From its wide-open outback, pristine beaches, and cosmopolitan cities, Australia has it all. Sydney and Melbourne are known for their multicultural population, making it extremely easy for an expat to adjust to life in Australia. Additionally, the need for labor in the agriculture industry across Australia and the lack of a language barrier for English speakers make Australia a formidable destination to beat.
How to get a work visa in Australia
The process for obtaining a visa to work in Australia is roughly identical to that of New Zealand. Australia also has a "working holiday" visa scheme that allows foreigners of certain nationalities to enter the country for 12 months. Likewise, there are working visas available for international workers that pass a skills assessment similar to that of New Zealand.
To learn more about acquiring a visa to work in Australia, visit the Department of Home Affairs visa finder.
Find work in Australia
There are established organizations like WWOOF that will connect you directly with a work exchange host who provides meals and lodging in exchange for up to 36 hours of work a week. Workaway is another popular resource for matching travelers with homestays, work exchanges, and volunteer opportunities.
Best country for career-focused travelers: Germany
Cost of living: $886/month (USD)
Work visa duration: 12 months
As one of the leading economies globally (per GDP) and among the largest exporters of goods, Germany is filled with incredible opportunities for career-minded people looking to work abroad. Many global corporations have offices in Germany, meaning there are opportunities for English-speaking positions, although the job hunt will be more challenging. Fortunately, on average, Germans have a strong English proficiency, so the language barrier is manageable.
Along with the leading economy, an enriching culture and unbeatable work-life balance make Germany a great place to build a career overseas. People work less (about 27 hours per week) and live better as a result! Excellent healthcare, generous paid leave, and unforgettable experiences await you in Germany.
The cost of living can be higher than what you are used to, but living in Germany can be less expensive than in many other European cities, depending on where you find a job. Every city has something different to offer, making it perfect for any expat. The larger cities remain the most popular among international workers, with Berlin, Munich, and Frankfurt having the largest expat communities. Regardless of where you end up, you'll get a taste of the eclectic charm that is characteristic of this innovative European country.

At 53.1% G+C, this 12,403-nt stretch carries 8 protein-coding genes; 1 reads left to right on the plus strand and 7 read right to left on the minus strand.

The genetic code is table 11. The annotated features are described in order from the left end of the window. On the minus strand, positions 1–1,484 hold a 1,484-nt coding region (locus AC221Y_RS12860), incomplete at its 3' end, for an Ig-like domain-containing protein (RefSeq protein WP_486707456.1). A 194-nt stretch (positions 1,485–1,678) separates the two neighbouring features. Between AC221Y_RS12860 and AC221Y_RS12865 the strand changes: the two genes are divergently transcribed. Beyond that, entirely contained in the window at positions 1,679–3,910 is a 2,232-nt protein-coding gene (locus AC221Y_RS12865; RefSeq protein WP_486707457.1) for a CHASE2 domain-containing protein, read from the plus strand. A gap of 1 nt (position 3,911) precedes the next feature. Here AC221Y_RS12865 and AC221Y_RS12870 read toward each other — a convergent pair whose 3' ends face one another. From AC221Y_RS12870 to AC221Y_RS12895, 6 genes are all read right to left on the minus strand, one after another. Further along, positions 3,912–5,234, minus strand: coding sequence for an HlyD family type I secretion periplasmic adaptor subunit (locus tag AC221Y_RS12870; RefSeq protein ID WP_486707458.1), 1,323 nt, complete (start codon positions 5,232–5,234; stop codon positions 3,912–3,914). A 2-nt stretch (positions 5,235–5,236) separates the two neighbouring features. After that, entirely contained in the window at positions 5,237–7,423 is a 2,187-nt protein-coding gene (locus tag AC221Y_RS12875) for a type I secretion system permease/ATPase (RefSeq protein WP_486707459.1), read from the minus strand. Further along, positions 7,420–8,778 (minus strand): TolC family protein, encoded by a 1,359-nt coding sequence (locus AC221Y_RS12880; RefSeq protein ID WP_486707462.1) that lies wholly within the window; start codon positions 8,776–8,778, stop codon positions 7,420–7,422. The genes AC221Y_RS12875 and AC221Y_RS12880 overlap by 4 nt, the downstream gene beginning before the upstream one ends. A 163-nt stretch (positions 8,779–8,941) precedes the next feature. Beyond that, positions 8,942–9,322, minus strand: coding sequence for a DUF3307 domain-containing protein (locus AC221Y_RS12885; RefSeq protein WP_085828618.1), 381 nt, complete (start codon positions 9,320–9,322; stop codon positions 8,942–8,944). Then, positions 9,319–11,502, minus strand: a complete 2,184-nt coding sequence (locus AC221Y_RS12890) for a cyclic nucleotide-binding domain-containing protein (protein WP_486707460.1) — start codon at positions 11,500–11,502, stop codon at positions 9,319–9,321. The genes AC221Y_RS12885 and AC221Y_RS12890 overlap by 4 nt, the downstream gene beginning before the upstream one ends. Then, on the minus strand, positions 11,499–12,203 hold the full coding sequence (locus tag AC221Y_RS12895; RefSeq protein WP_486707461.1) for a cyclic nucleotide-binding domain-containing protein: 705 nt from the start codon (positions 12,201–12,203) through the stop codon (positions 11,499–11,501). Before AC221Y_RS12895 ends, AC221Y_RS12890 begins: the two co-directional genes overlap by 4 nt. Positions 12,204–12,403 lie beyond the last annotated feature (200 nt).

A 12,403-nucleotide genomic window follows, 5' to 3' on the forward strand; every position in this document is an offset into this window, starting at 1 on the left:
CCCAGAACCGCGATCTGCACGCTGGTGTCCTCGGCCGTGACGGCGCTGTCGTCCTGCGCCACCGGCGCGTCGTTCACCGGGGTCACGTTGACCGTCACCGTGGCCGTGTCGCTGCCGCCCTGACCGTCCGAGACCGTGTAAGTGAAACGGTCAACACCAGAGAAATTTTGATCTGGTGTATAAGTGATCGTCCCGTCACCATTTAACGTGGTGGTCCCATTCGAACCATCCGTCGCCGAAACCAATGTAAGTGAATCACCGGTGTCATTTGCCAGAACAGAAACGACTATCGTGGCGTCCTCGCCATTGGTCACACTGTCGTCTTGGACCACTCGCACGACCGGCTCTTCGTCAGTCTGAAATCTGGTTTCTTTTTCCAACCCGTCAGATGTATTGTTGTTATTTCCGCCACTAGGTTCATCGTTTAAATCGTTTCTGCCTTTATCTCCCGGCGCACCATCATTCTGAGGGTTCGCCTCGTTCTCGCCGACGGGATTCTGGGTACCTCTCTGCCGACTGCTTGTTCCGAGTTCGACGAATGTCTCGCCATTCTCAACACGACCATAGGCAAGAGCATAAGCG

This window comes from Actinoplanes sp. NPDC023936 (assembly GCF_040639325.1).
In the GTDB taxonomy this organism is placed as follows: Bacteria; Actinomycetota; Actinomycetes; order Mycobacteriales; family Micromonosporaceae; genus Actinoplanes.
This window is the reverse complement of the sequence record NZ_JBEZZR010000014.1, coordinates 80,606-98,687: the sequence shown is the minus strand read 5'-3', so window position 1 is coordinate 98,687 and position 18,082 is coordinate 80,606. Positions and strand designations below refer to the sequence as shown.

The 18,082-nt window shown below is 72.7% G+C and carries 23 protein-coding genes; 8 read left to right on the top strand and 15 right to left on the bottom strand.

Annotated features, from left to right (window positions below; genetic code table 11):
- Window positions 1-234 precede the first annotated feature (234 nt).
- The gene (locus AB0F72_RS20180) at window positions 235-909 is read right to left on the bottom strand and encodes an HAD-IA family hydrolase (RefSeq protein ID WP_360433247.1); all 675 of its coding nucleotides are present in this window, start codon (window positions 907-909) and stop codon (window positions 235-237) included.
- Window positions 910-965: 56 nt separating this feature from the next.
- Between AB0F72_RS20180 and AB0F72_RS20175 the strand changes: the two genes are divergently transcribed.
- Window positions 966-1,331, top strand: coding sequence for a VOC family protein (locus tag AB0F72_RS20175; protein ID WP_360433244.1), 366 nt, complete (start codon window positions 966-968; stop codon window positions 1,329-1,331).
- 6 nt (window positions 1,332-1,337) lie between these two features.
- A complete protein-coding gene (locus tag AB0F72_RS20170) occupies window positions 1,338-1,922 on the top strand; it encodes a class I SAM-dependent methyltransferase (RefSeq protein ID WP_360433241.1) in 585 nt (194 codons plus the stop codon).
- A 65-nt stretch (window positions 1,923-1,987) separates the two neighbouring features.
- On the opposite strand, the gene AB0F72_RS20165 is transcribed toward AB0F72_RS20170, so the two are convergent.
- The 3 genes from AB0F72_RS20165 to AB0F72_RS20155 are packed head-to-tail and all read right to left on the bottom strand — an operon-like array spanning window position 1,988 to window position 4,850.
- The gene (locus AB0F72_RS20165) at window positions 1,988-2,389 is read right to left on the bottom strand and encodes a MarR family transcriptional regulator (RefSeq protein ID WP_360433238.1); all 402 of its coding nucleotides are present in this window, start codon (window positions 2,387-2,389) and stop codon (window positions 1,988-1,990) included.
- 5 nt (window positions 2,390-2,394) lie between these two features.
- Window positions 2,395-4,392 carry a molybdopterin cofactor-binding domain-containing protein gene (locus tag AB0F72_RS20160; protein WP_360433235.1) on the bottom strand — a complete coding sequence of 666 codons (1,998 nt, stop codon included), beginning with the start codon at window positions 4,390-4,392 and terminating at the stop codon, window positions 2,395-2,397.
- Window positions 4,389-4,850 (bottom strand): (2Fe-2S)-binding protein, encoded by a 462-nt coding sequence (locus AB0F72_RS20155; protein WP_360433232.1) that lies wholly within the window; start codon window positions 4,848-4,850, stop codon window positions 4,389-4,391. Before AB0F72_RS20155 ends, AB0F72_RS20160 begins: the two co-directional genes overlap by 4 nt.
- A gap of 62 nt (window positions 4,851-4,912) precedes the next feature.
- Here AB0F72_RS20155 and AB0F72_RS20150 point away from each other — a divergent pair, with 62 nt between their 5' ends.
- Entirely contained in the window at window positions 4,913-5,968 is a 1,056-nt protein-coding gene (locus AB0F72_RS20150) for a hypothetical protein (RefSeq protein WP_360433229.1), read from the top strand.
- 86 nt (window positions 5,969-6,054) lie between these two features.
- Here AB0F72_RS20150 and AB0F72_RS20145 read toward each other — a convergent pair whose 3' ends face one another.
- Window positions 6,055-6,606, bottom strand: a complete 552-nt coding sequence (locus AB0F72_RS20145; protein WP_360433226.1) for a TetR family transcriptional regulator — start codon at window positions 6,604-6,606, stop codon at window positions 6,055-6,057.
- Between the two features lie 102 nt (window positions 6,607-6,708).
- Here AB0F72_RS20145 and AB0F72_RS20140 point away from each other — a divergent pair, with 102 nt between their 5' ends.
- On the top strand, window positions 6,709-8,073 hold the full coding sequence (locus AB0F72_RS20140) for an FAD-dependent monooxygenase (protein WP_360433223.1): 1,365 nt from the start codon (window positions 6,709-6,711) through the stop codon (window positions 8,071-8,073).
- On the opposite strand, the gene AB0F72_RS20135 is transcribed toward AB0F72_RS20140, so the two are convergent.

How to get a work visa in Germany
Applying for a working visa can be challenging, but there are ways to obtain a permit to work and live in Germany.
Nationals of most Western countries can apply for a job seeker (aka looking for work) visa that allows you to line up a job while in the country and then apply for a working visa after securing a work contract.
To learn more about acquiring a visa to work in Germany, visit the Employment in Germany web portal.
Find work in Germany
Finding work within your career field in Germany will be more difficult if you don't speak German. Linkedin allows you to filter available jobs by industry, type of work, and the language in which the job can be performed. Germany has a highly competitive job market, so networking is essential to find work. Linkedin is also an excellent tool for finding current contacts or fellow alum currently employed in Germany. Reaching out to these people for advice is a great first step. Additionally, join expat Facebook groups and attend international job fairs in your local area. If all else fails, consider taking a job-hunting trip to Germany.
Start applying for your dream job abroad
There are many other countries that could have made this ranking, but these are the overall best places to live and work abroad, based on work-life balance, cost of living, and the general happiness of expats in these countries.
No matter where you would like to work abroad it will always be easiest for those with special skills or higher education to obtain permission to live and work in a abroad, but don’t let that deter you.
It is such an eye-opening experience to live and work outside of your home country and to experience the life and culture of another place. Be it one of these countries, or another, you can expand your worldview and make lasting memories by working overseas.